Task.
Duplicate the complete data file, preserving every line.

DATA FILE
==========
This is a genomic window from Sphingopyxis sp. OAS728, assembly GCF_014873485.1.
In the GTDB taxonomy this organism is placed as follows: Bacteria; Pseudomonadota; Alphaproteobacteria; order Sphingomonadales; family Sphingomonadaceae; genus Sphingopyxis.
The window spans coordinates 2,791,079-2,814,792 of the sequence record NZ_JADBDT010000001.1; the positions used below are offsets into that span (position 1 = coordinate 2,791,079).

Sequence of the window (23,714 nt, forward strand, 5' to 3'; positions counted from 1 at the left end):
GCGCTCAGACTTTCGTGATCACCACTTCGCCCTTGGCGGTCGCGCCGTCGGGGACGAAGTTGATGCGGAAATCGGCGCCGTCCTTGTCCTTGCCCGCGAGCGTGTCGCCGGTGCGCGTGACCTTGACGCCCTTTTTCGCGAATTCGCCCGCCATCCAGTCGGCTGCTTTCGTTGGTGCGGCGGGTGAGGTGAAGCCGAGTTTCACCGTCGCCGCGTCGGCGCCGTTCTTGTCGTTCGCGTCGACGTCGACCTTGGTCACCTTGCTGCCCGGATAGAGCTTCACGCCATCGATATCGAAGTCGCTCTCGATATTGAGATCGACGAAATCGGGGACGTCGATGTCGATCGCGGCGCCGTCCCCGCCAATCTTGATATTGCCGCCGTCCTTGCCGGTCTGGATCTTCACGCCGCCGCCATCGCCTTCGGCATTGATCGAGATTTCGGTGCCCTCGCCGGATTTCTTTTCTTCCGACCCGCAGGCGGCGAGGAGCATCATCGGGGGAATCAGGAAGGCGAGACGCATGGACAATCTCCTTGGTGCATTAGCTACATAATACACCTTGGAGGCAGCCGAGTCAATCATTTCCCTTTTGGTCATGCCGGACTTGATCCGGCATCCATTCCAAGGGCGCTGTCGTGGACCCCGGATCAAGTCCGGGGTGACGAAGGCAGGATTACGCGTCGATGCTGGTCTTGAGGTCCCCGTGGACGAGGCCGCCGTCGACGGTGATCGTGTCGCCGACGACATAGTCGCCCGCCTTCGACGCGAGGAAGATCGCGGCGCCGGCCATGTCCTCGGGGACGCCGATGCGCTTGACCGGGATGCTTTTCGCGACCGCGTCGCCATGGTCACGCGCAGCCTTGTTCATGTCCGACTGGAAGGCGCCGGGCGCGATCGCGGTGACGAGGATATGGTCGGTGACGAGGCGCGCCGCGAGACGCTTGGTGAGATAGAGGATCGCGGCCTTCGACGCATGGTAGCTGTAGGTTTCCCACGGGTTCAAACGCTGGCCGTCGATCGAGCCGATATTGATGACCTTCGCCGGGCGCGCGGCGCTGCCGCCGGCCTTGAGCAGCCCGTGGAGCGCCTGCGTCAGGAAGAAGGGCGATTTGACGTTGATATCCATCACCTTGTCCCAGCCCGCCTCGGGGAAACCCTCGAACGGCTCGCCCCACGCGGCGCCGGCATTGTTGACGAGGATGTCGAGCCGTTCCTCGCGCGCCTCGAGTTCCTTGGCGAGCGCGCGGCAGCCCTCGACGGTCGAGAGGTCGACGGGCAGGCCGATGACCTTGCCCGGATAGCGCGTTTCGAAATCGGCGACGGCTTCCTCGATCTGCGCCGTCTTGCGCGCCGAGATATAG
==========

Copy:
This is a genomic window from Sphingopyxis sp. OAS728, assembly GCF_014873485.1.
In the GTDB taxonomy this organism is placed as follows: Bacteria; Pseudomonadota; Alphaproteobacteria; order Sphingomonadales; family Sphingomonadaceae; genus Sphingopyxis.
The window spans coordinates 2,791,079-2,814,792 of the sequence record NZ_JADBDT010000001.1; the positions used below are offsets into that span (position 1 = coordinate 2,791,079).

Sequence of the window (23,714 nt, forward strand, 5' to 3'; positions counted from 1 at the left end):
GCGCTCAGACTTTCGTGATCACCACTTCGCCCTTGGCGGTCGCGCCGTCGGGGACGAAGTTGATGCGGAAATCGGCGCCGTCCTTGTCCTTGCCCGCGAGCGTGTCGCCGGTGCGCGTGACCTTGACGCCCTTTTTCGCGAATTCGCCCGCCATCCAGTCGGCTGCTTTCGTTGGTGCGGCGGGTGAGGTGAAGCCGAGTTTCACCGTCGCCGCGTCGGCGCCGTTCTTGTCGTTCGCGTCGACGTCGACCTTGGTCACCTTGCTGCCCGGATAGAGCTTCACGCCATCGATATCGAAGTCGCTCTCGATATTGAGATCGACGAAATCGGGGACGTCGATGTCGATCGCGGCGCCGTCCCCGCCAATCTTGATATTGCCGCCGTCCTTGCCGGTCTGGATCTTCACGCCGCCGCCATCGCCTTCGGCATTGATCGAGATTTCGGTGCCCTCGCCGGATTTCTTTTCTTCCGACCCGCAGGCGGCGAGGAGCATCATCGGGGGAATCAGGAAGGCGAGACGCATGGACAATCTCCTTGGTGCATTAGCTACATAATACACCTTGGAGGCAGCCGAGTCAATCATTTCCCTTTTGGTCATGCCGGACTTGATCCGGCATCCATTCCAAGGGCGCTGTCGTGGACCCCGGATCAAGTCCGGGGTGACGAAGGCAGGATTACGCGTCGATGCTGGTCTTGAGGTCCCCGTGGACGAGGCCGCCGTCGACGGTGATCGTGTCGCCGACGACATAGTCGCCCGCCTTCGACGCGAGGAAGATCGCGGCGCCGGCCATGTCCTCGGGGACGCCGATGCGCTTGACCGGGATGCTTTTCGCGACCGCGTCGCCATGGTCACGCGCAGCCTTGTTCATGTCCGACTGGAAGGCGCCGGGCGCGATCGCGGTGACGAGGATATGGTCGGTGACGAGGCGCGCCGCGAGACGCTTGGTGAGATAGAGGATCGCGGCCTTCGACGCATGGTAGCTGTAGGTTTCCCACGGGTTCAAACGCTGGCCGTCGATCGAGCCGATATTGATGACCTTCGCCGGGCGCGCGGCGCTGCCGCCGGCCTTGAGCAGCCCGTGGAGCGCCTGCGTCAGGAAGAAGGGCGATTTGACGTTGATATCCATCACCTTGTCCCAGCCCGCCTCGGGGAAACCCTCGAACGGCTCGCCCCACGCGGCGCCGGCATTGTTGACGAGGATGTCGAGCCGTTCCTCGCGCGCCTCGAGTTCCTTGGCGAGCGCGCGGCAGCCCTCGACGGTCGAGAGGTCGACGGGCAGGCCGATGACCTTGCCCGGATAGCGCGTTTCGAAATCGGCGACGGCTTCCTCGATCTGCGCCGTCTTGCGCGCCGAGATATAG